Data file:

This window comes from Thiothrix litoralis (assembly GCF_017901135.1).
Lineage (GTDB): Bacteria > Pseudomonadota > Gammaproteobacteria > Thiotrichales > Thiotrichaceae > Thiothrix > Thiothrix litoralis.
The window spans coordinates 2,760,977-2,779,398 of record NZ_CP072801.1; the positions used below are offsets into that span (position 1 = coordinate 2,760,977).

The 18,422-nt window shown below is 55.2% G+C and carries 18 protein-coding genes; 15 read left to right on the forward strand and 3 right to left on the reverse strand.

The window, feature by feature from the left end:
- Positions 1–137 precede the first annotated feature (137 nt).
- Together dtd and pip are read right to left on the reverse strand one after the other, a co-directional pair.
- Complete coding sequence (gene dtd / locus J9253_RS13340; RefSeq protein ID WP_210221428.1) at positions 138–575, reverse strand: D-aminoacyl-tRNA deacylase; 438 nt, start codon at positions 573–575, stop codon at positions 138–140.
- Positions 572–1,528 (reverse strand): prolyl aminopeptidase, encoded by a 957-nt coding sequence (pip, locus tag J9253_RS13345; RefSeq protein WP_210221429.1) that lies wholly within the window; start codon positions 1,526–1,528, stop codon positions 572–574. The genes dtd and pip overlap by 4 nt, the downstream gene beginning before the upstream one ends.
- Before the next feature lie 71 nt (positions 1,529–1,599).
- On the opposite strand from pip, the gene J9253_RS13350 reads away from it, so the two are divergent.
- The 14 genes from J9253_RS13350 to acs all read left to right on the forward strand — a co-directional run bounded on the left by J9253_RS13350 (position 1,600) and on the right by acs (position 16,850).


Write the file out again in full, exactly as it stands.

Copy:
This window comes from Thiothrix litoralis (assembly GCF_017901135.1).
Lineage (GTDB): Bacteria > Pseudomonadota > Gammaproteobacteria > Thiotrichales > Thiotrichaceae > Thiothrix > Thiothrix litoralis.
The window spans coordinates 2,760,977-2,779,398 of record NZ_CP072801.1; the positions used below are offsets into that span (position 1 = coordinate 2,760,977).

The 18,422-nt window shown below is 55.2% G+C and carries 18 protein-coding genes; 15 read left to right on the forward strand and 3 right to left on the reverse strand.

The window, feature by feature from the left end:
- Positions 1–137 precede the first annotated feature (137 nt).
- Together dtd and pip are read right to left on the reverse strand one after the other, a co-directional pair.
- Complete coding sequence (gene dtd / locus J9253_RS13340; RefSeq protein ID WP_210221428.1) at positions 138–575, reverse strand: D-aminoacyl-tRNA deacylase; 438 nt, start codon at positions 573–575, stop codon at positions 138–140.
- Positions 572–1,528 (reverse strand): prolyl aminopeptidase, encoded by a 957-nt coding sequence (pip, locus tag J9253_RS13345; RefSeq protein WP_210221429.1) that lies wholly within the window; start codon positions 1,526–1,528, stop codon positions 572–574. The genes dtd and pip overlap by 4 nt, the downstream gene beginning before the upstream one ends.
- Before the next feature lie 71 nt (positions 1,529–1,599).
- On the opposite strand from pip, the gene J9253_RS13350 reads away from it, so the two are divergent.
- The 14 genes from J9253_RS13350 to acs all read left to right on the forward strand — a co-directional run bounded on the left by J9253_RS13350 (position 1,600) and on the right by acs (position 16,850).